For years the Chicago Cubs have had to share their ballpark with unwanted guests; pest birds. It seemed Wrigley Field was an ideal spot for birds, providing generous shelter, and an abundant food source.
Birds such as pigeons, seagulls, and starlings had been around the park for awhile, but it was complaints from the fans that prompted a real solution. Gary Hubbard has worked in Maintenance Operations at Wrigley for the last four years. Gary’s seen all sorts of devices implemented to shoo the winged pests away. “We’ve used a sticky gel, Owls, Sound Devices, and nothing seemed to work” said Hubbard of past attempts.
Hubbard explained that during games “pigeons and starlings would sit in the rafters above the upper deck and descend upon the bleaches to feed once to fans left”. Some of the fans sitting in the upper deck were being bombarded with bird droppings.
After continuous complaints poured in, the maintenance department sought a solution that would take care of the problem once and for all.
That’s when they called Bird-B-Gone, a company in California who specializes in Bird Control. The sales team at Bird-B-Gone recommended Bird Net 2000, a heavy duty polyethylene net that would prevent birds from entering the rafter area altogether.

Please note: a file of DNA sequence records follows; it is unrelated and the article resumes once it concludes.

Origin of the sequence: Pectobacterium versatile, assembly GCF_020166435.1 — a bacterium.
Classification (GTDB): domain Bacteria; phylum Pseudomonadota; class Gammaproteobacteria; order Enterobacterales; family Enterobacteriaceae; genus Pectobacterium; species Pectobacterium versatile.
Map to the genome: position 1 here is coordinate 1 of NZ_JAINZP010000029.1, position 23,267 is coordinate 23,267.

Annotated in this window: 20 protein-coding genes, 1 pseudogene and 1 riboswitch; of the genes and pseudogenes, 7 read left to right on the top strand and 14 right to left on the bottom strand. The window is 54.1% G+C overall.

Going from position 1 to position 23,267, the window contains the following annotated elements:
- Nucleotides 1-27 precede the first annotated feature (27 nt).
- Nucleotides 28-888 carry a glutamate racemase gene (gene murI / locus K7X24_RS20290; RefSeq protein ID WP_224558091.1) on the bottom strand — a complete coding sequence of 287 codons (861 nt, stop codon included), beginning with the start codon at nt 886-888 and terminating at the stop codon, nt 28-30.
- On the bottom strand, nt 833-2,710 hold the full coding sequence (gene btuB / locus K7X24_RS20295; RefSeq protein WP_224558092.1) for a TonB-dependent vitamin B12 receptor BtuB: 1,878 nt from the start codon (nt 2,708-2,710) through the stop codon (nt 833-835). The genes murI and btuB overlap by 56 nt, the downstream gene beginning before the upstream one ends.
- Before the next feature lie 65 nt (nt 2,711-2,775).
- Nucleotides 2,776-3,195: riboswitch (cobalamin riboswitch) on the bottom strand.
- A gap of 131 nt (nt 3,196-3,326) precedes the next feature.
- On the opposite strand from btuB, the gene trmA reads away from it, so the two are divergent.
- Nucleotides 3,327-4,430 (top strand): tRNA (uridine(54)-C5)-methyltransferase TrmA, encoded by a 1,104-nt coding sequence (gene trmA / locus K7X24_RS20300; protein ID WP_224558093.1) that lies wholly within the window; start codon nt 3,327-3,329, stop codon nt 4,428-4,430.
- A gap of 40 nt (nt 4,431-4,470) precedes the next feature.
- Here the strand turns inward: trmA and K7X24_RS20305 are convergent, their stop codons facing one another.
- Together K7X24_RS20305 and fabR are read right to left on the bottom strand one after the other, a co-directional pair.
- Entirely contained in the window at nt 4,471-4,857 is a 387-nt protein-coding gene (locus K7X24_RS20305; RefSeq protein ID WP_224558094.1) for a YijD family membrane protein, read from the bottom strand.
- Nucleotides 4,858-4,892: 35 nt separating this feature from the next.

Bird-B-Gone sales staff explained the importance of altering the environment. If the rafters were blocked off, the birds would have no where to roost. If the roosting spot was taken away, the birds had no where to wait for food scraps. Changing the behavior of the pest birds, would be the most successful approach. Bird Netting has been installed at Wrigley now for the past few years. Hubbard said that the Bird Net 2000 “has solved 9/10ths of the bird problem”, explaining that seagulls still land on the field during games.
In the past few years, Wrigley Field has seen many changes. In 2005 an expansion project saw the removal of some of the last remaining pieces of the original building. Earlier this year it was announced that Wrigley field may be changing hands, and getting a new name. As for a positive change, Wrigley has now finally taken care of the pest birds in the upper deck.